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5 elections that changed the political map of Europe in 2022


During the year 2022, Europe witnessed several elections, the results of which changed the political map of many countries and thus the entire continent.

During the year 2022, Europe witnessed several elections, the results of which changed the political map of many countries and thus the entire continent.

We review for you the most important of these elections and their results:

The far right is leading Italy for the first time since World War I

The most important of these elections came in Italy, which witnessed the victory of far-right Giorgia Meloni, leader of the far-right “Brotherhood of Italy” party, as prime minister.

The party formed a government coalition with other far-right parties such as the “Northern League” led by former interior chief Matteo Salvini and the center-right “Forza Italia” led by former prime minister Silvio Berlusconi.

And this coalition increased anti-European fears in Italy, one of the founding states of the European Union.

However, Meloni contradicted those fears by emphasizing a policy not hostile to the Union because of “the dependence of Italy’s economy on the European Fund,” according to the description of Daniele Albertazzi, an Italian professor of politics at the University of Surrey in Britain.

In addition to shying away from a fight with Brussels, Meloni has also taken a pro-NATO stance and supported increased European defense spending to help Ukraine in the aftermath of Russia’s invasion in February.

Viktor Orban wins the fourth consecutive election in Hungary

Viktor Orban secured a record fourth term as Prime Minister of Hungary after a landslide election victory in April Alma.

His right-wing populist Videsh party won more than two-thirds of the parliamentary seats.

In his first comment after the election, Orban boasted that “we won a victory so big you can see it from the moon, you can certainly see it from Brussels,” referring to the EU headquarters.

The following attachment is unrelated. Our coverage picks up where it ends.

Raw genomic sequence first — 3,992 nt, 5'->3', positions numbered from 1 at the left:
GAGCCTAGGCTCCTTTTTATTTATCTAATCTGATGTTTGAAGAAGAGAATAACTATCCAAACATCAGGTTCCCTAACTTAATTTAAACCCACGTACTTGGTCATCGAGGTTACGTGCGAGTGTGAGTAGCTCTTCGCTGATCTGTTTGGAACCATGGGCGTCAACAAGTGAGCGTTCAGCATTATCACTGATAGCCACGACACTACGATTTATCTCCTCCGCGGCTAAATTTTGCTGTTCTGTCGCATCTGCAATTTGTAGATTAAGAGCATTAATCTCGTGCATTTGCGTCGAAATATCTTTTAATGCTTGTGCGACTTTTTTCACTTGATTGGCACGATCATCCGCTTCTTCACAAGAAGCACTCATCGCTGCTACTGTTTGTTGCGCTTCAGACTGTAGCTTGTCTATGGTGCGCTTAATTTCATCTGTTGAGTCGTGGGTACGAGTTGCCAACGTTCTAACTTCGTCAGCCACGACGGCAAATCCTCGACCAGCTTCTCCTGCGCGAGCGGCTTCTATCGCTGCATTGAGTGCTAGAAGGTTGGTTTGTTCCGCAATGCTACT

This jab at the European Commission is part of a long-running dispute with Budapest over whether Hungary under Orban adheres to EU values.

The European Commission announced that it will withhold total EU cohesion funds for Hungary between 2021 and 2027, a figure of €22 billion.

Those assets will be frozen until the required conditions related to judicial independence, academic freedoms, LGBT rights and Hungary’s asylum system are met.

Big gains for the far right in the Swedish elections

The Sweden Democrats, a party known for its links to the fascist and neo-Nazi movements in Sweden during the 1990s, finished second in the vote, behind the Social Democratic Party.

This enabled right-wing party leader Jimmy Oxon to play a powerful role in forming the new right-wing government, and although his party is not an official member of this coalition of moderates, Christian Democrats and liberals, it still wields considerable power.

Lukas Dahlström, a correspondent for Finnish public broadcaster Yle, said the Sweden Democrats now wielded significant political influence. He added that Sweden’s Democrats had used it to influence “immigration policy as well as law and order reforms”.

This comes amid concerns in Brussels about the influence of the Swedish Democrats on the Stockholm Presidency of the Council of the European Union from January 1, 2023.

A second presidential term for Macron in France

France’s pro-European parties received a boost in April when President Emmanuel Macron won a second term by defeating far-right rival Marine Le Pen in a run-off.

However, Macron’s “Ennahda” party lost its absolute parliamentary majority in the French legislative elections that took place two months after the presidential election.

Macron continued to pursue his pro-European political agenda and led the European political community that brings together the EU and other countries, especially those seeking to join the 27-nation bloc.

The overthrow of the populist former prime minister of Slovenia

Populist Prime Minister Yaniz Jansa, a supporter of Donald Trump, who was accused of taking Slovenia on a right-wing path similar to Hungary, was ousted after a surprise election result in April.

A new liberal party called the Freedom Movement shocked observers by winning 34.5% of the vote against 23.6% for Jansa’s Democratic Party of Slovenia.

The party’s founder and leader, Robert Golub, became the new Prime Minister of Slovenia.

Golub promised to save his country’s relationship with the European Union, which was badly damaged by Jansa’s closeness to Orban.

As part of Gollob’s socially progressive agenda, Slovenia became the first post-communist European country to legalize same-sex marriage, last July.

Slovenia also supported the expansion of the free movement zone in the European Union to include Croatia, despite a three-decade border dispute between the two countries, which previously saw Slovenia prevent Croatia from joining the European Union.

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